Second: Many thanks to Bob Sinner, whose post on the sixteenth canto I found particularly interesting, thanks in no small part to his initial reflections on being a soldier.
Finally: “Save the Cheerleader, Save the World” (an amended quotation from NBC’s hit(ish) series, “Heroes”.)
I am happiest with the cantos that transition from one sphere to the next, and find it serendipitous that the eagle who took flight in the sixth canto (my first post), joins us again for our first look at Jupiter. (Serendipitous, too, that our lectionary reading on Sunday, the so called “cleansing” of the Temple, is referenced by the poet toward the Canto’s end.)
I imagine cheerleaders. Cheerleaders—with their cardboard letters, spelling out whatever message will best reach the crowd. Cheerleaders—giddy, well-trained Cheerleaders.
B-E A-G-G-R-E-S-S-I-V-E. Sorry, wrong cheer.
This time: “Diligite iustitiam qui iudicatis terram.” Simply, beautifully: “Love justice, you who judge the earth.” Can we expand the near-perfect epithet?
Dante does, for the “M”— meant to evoke the Latin monarcha—monarchy—transforms its shape to become something altogether new. The emme grows and morphs until the stigma of the lilly becomes the head of the eagle. The eagle! The sign of the great Roman Empire, introduced to readers by Justinian in the sixth canto. We followed her across the Empire and now we find her here, among the great lovers of justice.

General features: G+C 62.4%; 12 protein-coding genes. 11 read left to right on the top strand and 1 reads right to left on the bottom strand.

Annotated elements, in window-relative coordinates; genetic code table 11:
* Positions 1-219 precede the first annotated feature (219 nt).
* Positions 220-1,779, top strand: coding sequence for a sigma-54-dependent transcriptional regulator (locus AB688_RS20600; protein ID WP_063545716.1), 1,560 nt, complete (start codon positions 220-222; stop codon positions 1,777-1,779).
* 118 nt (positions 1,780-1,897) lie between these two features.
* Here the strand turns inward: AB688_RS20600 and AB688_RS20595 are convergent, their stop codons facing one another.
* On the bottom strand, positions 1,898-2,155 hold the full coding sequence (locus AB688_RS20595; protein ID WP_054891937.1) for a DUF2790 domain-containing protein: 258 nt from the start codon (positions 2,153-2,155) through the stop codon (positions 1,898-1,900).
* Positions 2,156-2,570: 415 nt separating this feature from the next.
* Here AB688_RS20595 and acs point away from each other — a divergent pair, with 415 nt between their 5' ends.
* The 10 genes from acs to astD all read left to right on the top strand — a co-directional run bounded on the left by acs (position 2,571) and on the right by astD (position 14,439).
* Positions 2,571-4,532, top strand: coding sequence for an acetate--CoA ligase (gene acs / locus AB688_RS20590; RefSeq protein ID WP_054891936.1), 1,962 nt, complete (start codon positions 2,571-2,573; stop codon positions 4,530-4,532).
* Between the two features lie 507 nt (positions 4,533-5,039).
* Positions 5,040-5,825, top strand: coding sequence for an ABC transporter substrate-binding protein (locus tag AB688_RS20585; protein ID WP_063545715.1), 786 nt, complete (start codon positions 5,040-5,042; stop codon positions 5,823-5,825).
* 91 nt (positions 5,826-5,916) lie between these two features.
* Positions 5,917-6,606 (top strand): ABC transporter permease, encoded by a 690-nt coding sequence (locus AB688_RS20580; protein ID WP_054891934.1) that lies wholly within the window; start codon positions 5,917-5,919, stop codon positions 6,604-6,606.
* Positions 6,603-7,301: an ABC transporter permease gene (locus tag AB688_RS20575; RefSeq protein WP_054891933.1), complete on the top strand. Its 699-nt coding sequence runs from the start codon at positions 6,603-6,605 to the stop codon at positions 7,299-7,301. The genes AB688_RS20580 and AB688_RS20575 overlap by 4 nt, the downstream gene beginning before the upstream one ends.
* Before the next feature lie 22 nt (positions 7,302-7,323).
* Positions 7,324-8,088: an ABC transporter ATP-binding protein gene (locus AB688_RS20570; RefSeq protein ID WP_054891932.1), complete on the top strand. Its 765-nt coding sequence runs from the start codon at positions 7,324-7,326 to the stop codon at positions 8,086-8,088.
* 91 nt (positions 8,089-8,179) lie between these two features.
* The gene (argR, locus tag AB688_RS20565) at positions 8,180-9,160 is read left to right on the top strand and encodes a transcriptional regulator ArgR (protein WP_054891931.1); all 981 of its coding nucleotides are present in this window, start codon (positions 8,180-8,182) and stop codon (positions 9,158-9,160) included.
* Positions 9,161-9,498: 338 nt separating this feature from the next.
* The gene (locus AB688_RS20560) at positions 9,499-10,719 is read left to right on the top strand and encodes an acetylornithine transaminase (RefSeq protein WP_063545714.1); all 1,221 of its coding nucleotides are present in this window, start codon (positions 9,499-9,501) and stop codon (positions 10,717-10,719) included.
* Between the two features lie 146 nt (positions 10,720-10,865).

The fire from Mars has passed (Dante compares it to woman’s blush as it recedes), and Dante finds himself, by Jove!, on Jupiter. The “temperate” planet is, rightly, inhabited by the Just. Speech is preceded by the beauty of a light show—our cheerleaders take their place for the great spelling bee. It is a quiet Canto, but perhaps more beautiful for it.
Indeed, the muted canto allows for its climactic passage, a condemnation of Papist greed, to stand over and define the entire scene: “O soldiery of Heaven whom I look upon, pray for those who have gone astray on earth, following the ill example. Of old it was the wont to make war with swords, but now it is made by taking away, now here now there, the bread which the tender Father bars from none.”
Dante pleas for Justice on Earth. Jupiter, intercede for us! For we here in America have certainly taken away the bread which God wills for all.
Justice should come to us as an instinct—the same instinct that guides the bird in making a nest, or the souls in the formation of an eagle—but it instead manifests in us as an exploit. We given to do justice often forsake that noble call for the call of wealth, power, anger, passion…We are not temperate. We are hot. Some of us cold. Either way, the result is the same.
Love justice, you who judge the earth.
Love justice, you who monopolize her resources.
Love justice, you who confusion inaction with innocence.
Love justice, love justice.